- Zum Buch
DetailsThis timely book analyses ‘soft power’ in the light of neoclassical realist premises as part of the foreign policy toolkit of great powers to expand their sphere of influence. Vasif Huseynov argues that if nuclear armed great powers compete against the same type of powers to expand or sustain their sphere of influence over a populated region, they use soft power as a major expansive instrument while military power remains a tool to defend themselves and back up their foreign policies. Presenting his model of soft power, the author explores the role of soft power projection by great powers in the formation of the external alignment of regional states. He focuses on the rivalries between Russia and the West (i.e. the EU and the USA) over the states located between the EU and Russia (the region known as the “common [or shared] neighborhood”) and on two of these regional states (Ukraine and Belarus) to test his hypotheses.
About the authorThe author:
Dr. Vasif Huseynov studied International Relations, Political Economy, and Political Science in Baku, Kassel, and Göttingen. His research has been supported by the German Academic Exchange Service (DAAD). He is a research fellow at the Centre for Analysis of International Relations and Lecturer in Politics at the Khazar University in Baku. His articles have appeared in, among other outlets, Caucasus International, CES Working Papers, and Eastern Journal of European Studies.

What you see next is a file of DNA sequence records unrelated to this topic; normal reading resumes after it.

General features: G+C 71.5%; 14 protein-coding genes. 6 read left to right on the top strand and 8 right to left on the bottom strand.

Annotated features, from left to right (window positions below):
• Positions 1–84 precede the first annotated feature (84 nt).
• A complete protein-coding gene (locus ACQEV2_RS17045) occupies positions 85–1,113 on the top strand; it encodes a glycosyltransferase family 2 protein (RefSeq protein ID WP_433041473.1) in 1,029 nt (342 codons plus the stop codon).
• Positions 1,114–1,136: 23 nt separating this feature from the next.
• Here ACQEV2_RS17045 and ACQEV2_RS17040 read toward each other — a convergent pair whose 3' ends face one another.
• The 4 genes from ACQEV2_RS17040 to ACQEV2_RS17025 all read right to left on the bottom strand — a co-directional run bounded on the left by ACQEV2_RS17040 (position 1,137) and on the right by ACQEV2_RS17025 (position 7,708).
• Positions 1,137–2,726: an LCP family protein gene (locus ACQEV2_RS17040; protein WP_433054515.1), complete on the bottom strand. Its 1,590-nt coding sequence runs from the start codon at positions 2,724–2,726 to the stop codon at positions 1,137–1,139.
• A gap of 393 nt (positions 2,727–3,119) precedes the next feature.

The author of the foreword:
Dr. Nicholas Ross Smith is Assistant Professor of International Studies at The University of Nottingham Ningbo, China.
- Stimmen zum Buch
Stimmen zum Buch“Huseynov offers a deep and thoughtful but critical reflection on and application of IR theories. He subscribes to a modified variant of the neoclassical realist school and proceeds from there to cover the relationship between external great powers in rivalry and their influence on or use of domestic social and political forces in countries they would like to control, or even to bring them into their orbit of influence.”—Peter W. Schulze, Co-Founder, “Dialogue of Civilizations” Research Institute, Berlin
“Huseynov systematically analyses various soft power strategies of great powers. He shows how great powers financed, partially founded, and politically supported specific domestic groups, which then supposedly influenced the foreign policies of their governments. This is a very informative contribution and provides highly interesting information.”—Anja Jetschke, Professor of International Relations, University of Göttingen